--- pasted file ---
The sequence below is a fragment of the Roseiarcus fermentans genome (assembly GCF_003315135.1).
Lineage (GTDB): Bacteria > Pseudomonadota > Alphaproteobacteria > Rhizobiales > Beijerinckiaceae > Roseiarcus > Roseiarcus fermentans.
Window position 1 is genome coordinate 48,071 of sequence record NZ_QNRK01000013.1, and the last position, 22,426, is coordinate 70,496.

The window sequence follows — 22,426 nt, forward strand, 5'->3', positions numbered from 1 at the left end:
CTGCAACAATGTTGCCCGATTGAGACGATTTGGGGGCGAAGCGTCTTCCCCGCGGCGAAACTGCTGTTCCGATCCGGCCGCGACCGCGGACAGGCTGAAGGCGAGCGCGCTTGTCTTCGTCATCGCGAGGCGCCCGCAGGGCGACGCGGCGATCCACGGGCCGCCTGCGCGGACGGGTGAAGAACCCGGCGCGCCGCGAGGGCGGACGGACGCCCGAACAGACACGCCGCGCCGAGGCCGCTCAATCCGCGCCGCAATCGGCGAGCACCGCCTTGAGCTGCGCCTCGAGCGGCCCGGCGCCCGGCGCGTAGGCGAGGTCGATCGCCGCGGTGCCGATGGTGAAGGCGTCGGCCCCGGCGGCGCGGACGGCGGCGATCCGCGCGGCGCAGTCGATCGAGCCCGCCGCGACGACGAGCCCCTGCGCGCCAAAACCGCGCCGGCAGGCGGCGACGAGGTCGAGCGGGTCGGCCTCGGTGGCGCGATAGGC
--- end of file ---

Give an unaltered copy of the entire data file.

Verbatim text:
The sequence below is a fragment of the Roseiarcus fermentans genome (assembly GCF_003315135.1).
Lineage (GTDB): Bacteria > Pseudomonadota > Alphaproteobacteria > Rhizobiales > Beijerinckiaceae > Roseiarcus > Roseiarcus fermentans.
Window position 1 is genome coordinate 48,071 of sequence record NZ_QNRK01000013.1, and the last position, 22,426, is coordinate 70,496.

The window sequence follows — 22,426 nt, forward strand, 5'->3', positions numbered from 1 at the left end:
CTGCAACAATGTTGCCCGATTGAGACGATTTGGGGGCGAAGCGTCTTCCCCGCGGCGAAACTGCTGTTCCGATCCGGCCGCGACCGCGGACAGGCTGAAGGCGAGCGCGCTTGTCTTCGTCATCGCGAGGCGCCCGCAGGGCGACGCGGCGATCCACGGGCCGCCTGCGCGGACGGGTGAAGAACCCGGCGCGCCGCGAGGGCGGACGGACGCCCGAACAGACACGCCGCGCCGAGGCCGCTCAATCCGCGCCGCAATCGGCGAGCACCGCCTTGAGCTGCGCCTCGAGCGGCCCGGCGCCCGGCGCGTAGGCGAGGTCGATCGCCGCGGTGCCGATGGTGAAGGCGTCGGCCCCGGCGGCGCGGACGGCGGCGATCCGCGCGGCGCAGTCGATCGAGCCCGCCGCGACGACGAGCCCCTGCGCGCCAAAACCGCGCCGGCAGGCGGCGACGAGGTCGAGCGGGTCGGCCTCGGTGGCGCGATAGGC